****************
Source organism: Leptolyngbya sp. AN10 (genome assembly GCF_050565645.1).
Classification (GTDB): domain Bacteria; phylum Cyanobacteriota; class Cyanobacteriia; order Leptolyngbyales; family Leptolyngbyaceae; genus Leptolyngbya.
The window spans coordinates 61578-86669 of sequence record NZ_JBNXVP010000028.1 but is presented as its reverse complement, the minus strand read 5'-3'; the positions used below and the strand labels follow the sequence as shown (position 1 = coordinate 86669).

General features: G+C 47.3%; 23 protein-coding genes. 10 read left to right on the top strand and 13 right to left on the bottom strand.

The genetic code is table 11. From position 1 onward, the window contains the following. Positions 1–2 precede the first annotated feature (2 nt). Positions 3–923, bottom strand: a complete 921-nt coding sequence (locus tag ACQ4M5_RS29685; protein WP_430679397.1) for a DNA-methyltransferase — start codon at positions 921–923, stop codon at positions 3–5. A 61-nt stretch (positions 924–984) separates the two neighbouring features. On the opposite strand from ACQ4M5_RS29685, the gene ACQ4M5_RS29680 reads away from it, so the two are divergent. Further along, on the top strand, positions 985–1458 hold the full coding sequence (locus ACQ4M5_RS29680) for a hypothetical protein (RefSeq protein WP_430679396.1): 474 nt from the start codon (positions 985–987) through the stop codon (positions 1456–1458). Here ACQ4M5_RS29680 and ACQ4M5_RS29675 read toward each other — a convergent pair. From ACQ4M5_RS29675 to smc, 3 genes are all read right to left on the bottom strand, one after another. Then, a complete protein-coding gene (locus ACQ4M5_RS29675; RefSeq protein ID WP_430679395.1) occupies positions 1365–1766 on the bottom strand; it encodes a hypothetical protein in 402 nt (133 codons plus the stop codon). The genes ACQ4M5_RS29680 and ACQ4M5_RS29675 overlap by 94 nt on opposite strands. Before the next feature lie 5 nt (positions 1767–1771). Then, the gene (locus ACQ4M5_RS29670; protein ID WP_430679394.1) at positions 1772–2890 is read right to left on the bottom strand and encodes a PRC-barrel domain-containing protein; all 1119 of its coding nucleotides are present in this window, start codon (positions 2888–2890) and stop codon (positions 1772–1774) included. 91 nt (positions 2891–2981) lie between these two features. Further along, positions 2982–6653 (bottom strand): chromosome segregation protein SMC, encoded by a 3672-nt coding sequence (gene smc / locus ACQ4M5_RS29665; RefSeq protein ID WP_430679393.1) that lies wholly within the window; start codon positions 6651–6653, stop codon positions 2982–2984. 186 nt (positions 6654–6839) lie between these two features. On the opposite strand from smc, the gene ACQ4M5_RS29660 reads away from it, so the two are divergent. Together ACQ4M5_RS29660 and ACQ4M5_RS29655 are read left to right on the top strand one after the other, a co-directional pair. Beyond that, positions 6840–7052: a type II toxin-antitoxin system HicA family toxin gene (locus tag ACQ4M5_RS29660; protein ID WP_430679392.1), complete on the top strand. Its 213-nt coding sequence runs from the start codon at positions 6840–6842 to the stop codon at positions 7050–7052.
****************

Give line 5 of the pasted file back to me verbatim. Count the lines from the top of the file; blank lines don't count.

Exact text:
The genetic code is table 11. From position 1 onward, the window contains the following. Positions 1–2 precede the first annotated feature (2 nt). Positions 3–923, bottom strand: a complete 921-nt coding sequence (locus tag ACQ4M5_RS29685; protein WP_430679397.1) for a DNA-methyltransferase — start codon at positions 921–923, stop codon at positions 3–5. A 61-nt stretch (positions 924–984) separates the two neighbouring features. On the opposite strand from ACQ4M5_RS29685, the gene ACQ4M5_RS29680 reads away from it, so the two are divergent. Further along, on the top strand, positions 985–1458 hold the full coding sequence (locus ACQ4M5_RS29680) for a hypothetical protein (RefSeq protein WP_430679396.1): 474 nt from the start codon (positions 985–987) through the stop codon (positions 1456–1458). Here ACQ4M5_RS29680 and ACQ4M5_RS29675 read toward each other — a convergent pair. From ACQ4M5_RS29675 to smc, 3 genes are all read right to left on the bottom strand, one after another. Then, a complete protein-coding gene (locus ACQ4M5_RS29675; RefSeq protein ID WP_430679395.1) occupies positions 1365–1766 on the bottom strand; it encodes a hypothetical protein in 402 nt (133 codons plus the stop codon). The genes ACQ4M5_RS29680 and ACQ4M5_RS29675 overlap by 94 nt on opposite strands. Before the next feature lie 5 nt (positions 1767–1771). Then, the gene (locus ACQ4M5_RS29670; protein ID WP_430679394.1) at positions 1772–2890 is read right to left on the bottom strand and encodes a PRC-barrel domain-containing protein; all 1119 of its coding nucleotides are present in this window, start codon (positions 2888–2890) and stop codon (positions 1772–1774) included. 91 nt (positions 2891–2981) lie between these two features. Further along, positions 2982–6653 (bottom strand): chromosome segregation protein SMC, encoded by a 3672-nt coding sequence (gene smc / locus ACQ4M5_RS29665; RefSeq protein ID WP_430679393.1) that lies wholly within the window; start codon positions 6651–6653, stop codon positions 2982–2984. 186 nt (positions 6654–6839) lie between these two features. On the opposite strand from smc, the gene ACQ4M5_RS29660 reads away from it, so the two are divergent. Together ACQ4M5_RS29660 and ACQ4M5_RS29655 are read left to right on the top strand one after the other, a co-directional pair. Beyond that, positions 6840–7052: a type II toxin-antitoxin system HicA family toxin gene (locus tag ACQ4M5_RS29660; protein ID WP_430679392.1), complete on the top strand. Its 213-nt coding sequence runs from the start codon at positions 6840–6842 to the stop codon at positions 7050–7052.